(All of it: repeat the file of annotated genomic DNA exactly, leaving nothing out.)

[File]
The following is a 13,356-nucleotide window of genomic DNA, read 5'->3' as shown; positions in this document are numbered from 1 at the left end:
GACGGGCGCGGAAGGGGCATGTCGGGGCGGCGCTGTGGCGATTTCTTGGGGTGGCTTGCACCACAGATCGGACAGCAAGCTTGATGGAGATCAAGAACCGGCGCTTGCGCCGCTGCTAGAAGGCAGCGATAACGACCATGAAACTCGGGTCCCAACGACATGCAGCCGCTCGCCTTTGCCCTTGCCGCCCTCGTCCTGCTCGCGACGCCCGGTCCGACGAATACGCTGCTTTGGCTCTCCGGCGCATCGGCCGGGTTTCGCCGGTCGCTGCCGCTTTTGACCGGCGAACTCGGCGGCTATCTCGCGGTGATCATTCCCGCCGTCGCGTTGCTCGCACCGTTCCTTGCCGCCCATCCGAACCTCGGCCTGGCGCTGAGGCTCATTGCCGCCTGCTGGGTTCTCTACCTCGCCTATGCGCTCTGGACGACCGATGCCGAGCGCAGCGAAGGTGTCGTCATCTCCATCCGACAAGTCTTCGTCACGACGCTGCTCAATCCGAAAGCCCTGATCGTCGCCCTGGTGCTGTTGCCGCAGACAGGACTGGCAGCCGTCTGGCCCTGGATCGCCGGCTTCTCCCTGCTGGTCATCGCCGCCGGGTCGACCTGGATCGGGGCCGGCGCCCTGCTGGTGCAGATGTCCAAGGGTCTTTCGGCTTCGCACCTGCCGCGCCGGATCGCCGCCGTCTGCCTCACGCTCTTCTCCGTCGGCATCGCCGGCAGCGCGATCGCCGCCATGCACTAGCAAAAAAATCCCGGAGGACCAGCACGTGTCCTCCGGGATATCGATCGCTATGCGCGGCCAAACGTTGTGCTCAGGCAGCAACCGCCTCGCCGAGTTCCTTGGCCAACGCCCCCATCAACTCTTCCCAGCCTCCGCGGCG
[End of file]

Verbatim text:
The following is a 13,356-nucleotide window of genomic DNA, read 5'->3' as shown; positions in this document are numbered from 1 at the left end:
GACGGGCGCGGAAGGGGCATGTCGGGGCGGCGCTGTGGCGATTTCTTGGGGTGGCTTGCACCACAGATCGGACAGCAAGCTTGATGGAGATCAAGAACCGGCGCTTGCGCCGCTGCTAGAAGGCAGCGATAACGACCATGAAACTCGGGTCCCAACGACATGCAGCCGCTCGCCTTTGCCCTTGCCGCCCTCGTCCTGCTCGCGACGCCCGGTCCGACGAATACGCTGCTTTGGCTCTCCGGCGCATCGGCCGGGTTTCGCCGGTCGCTGCCGCTTTTGACCGGCGAACTCGGCGGCTATCTCGCGGTGATCATTCCCGCCGTCGCGTTGCTCGCACCGTTCCTTGCCGCCCATCCGAACCTCGGCCTGGCGCTGAGGCTCATTGCCGCCTGCTGGGTTCTCTACCTCGCCTATGCGCTCTGGACGACCGATGCCGAGCGCAGCGAAGGTGTCGTCATCTCCATCCGACAAGTCTTCGTCACGACGCTGCTCAATCCGAAAGCCCTGATCGTCGCCCTGGTGCTGTTGCCGCAGACAGGACTGGCAGCCGTCTGGCCCTGGATCGCCGGCTTCTCCCTGCTGGTCATCGCCGCCGGGTCGACCTGGATCGGGGCCGGCGCCCTGCTGGTGCAGATGTCCAAGGGTCTTTCGGCTTCGCACCTGCCGCGCCGGATCGCCGCCGTCTGCCTCACGCTCTTCTCCGTCGGCATCGCCGGCAGCGCGATCGCCGCCATGCACTAGCAAAAAAATCCCGGAGGACCAGCACGTGTCCTCCGGGATATCGATCGCTATGCGCGGCCAAACGTTGTGCTCAGGCAGCAACCGCCTCGCCGAGTTCCTTGGCCAACGCCCCCATCAACTCTTCCCAGCCTCCGCGGCG